Sadiq Khan has been reselected as Labour’s London mayoral candidate ahead of the May 2020 election. Though the party has yet to make an official announcement, the mayor has now passed the 50 per cent threshold in the “trigger ballot” process, sources close to Labour’s London Regional Board have told the New Statesman.
Since June, Constituency Labour Parties (CLPs) in London, and all organisations and trade unions affiliated to the London Labour Party, have been voting on whether to automatically reselect Khan or instead to hold an open selection (allowing other candidates to stand).
To date, Khan has won the support of more than 25 CLPs, including many of the largest and most polarised such as Walthamstow, Dulwich and West Norwood and Hornsey and Wood Green. However, Hampstead and Kilburn, a seat held by Khan-ally Tulip Siddiq, voted by 32-28 to hold an open selection, and in Bromleyand Chislehurst the vote was tied (which Labour treats as support for an open selection). Both votes are said to reflect support for the principle of mandatory reselection, rather than hostility to Khan.
The mayor has also won the support of the GMB, Unison, ASLEF, CWU, TSSA, USDAW, and Community trade unions (Unite has yet to vote). In advance of Labour’s conference this month, the remaining CLPs and affiliates will continue to vote but it is now arithmetically impossible for an open selection to be triggered.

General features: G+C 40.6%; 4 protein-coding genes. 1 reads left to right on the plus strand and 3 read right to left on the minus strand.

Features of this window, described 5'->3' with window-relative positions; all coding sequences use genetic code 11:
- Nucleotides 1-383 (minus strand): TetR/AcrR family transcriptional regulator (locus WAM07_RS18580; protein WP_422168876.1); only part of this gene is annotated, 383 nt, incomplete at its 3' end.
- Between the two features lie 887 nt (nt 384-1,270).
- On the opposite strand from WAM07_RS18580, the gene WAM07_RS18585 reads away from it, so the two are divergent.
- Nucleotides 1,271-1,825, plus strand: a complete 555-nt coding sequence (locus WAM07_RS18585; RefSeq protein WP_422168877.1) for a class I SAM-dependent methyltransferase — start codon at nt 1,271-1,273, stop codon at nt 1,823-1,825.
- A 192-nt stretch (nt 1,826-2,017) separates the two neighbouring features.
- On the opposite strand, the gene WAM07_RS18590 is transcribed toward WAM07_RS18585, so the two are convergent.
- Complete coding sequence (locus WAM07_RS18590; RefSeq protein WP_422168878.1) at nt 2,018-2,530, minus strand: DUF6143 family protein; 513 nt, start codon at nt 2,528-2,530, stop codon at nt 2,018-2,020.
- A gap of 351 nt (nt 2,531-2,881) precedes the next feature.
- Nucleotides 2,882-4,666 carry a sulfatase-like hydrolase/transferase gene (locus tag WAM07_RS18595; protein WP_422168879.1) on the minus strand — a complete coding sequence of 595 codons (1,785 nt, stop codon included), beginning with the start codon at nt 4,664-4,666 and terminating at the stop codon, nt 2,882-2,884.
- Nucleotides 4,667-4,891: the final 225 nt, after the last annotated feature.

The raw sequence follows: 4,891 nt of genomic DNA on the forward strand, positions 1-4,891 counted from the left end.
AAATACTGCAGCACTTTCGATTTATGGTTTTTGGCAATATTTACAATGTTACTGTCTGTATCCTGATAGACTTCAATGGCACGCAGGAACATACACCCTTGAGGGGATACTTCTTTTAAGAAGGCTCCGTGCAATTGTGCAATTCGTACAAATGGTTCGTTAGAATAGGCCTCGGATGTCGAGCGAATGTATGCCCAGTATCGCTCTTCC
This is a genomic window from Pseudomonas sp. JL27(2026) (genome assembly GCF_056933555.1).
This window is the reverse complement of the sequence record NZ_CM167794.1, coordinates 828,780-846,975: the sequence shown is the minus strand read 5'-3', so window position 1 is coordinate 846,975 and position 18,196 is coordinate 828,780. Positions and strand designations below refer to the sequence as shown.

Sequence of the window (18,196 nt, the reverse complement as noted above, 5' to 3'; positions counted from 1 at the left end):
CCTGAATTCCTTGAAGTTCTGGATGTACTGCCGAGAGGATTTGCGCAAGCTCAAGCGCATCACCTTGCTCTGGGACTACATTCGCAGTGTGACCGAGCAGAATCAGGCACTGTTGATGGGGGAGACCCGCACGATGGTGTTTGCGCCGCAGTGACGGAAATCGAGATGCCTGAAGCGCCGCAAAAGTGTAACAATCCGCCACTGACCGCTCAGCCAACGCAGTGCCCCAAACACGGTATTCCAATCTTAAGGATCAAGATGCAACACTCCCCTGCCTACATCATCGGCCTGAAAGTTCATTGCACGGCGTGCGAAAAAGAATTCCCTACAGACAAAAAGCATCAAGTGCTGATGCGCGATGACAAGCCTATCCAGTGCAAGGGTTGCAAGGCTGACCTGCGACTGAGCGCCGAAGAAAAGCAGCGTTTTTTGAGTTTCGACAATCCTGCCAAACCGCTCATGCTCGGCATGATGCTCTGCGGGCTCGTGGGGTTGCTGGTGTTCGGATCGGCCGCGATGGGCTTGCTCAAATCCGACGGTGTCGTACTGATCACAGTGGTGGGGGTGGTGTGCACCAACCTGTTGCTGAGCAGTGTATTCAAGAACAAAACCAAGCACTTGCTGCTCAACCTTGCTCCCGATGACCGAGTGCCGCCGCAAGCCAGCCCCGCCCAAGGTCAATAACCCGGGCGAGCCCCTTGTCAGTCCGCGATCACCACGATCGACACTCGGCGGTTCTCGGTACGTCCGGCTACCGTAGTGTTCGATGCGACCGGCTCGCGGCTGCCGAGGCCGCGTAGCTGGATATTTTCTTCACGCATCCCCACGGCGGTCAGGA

Khan was elected London mayor against the Conservatives’ Zac Goldsmith in 2016 with 57 per cent of the vote (1.3 million votes), the largest personal mandate of any politician in UK history. The support for Khan from Labour activists will be seen as a sign of strength at a time when members are increasingly asserting their democratic rights.
In the last week, no confidence motions have been passed against three MPs: Chris Leslie, Joan Ryan and Gavin Shuker. A Momentum petition backing open parliamentary selections has received 10,000 signatures in less than four days.
Khan endorsed Owen Smith in the 2016 Labour leadership election and has regularly criticised Labour’s handling of anti-Semitism (Khan was unanimously approved by Finchley and Golders Green CLP, a constituency with a large Jewish community). The mayor has also supported a potential second Brexit referendum if parliament votes against any deal, a stance overwhelmingly backed by party members.
In recent weeks, Khan has faced fierce criticism from the London Evening Standard, leading to claims that the paper, edited by former Conservative chancellor George Osborne, has been coordinating lines with the Tory party (a suggestion described by a Standard spokesperson as “laughable and entirely false”).
The ballot for the Conservative London mayoral selection opens on Monday, with London Assembly members Shaun Bailey and Andrew Boff, and Ealing councillor Joy Morrissey the three shortlisted candidates. The party will hope for greater turnout than in 2015 when just 9,227 members participated, with 6,514 (71 per cent) voting to back Zac Goldsmith.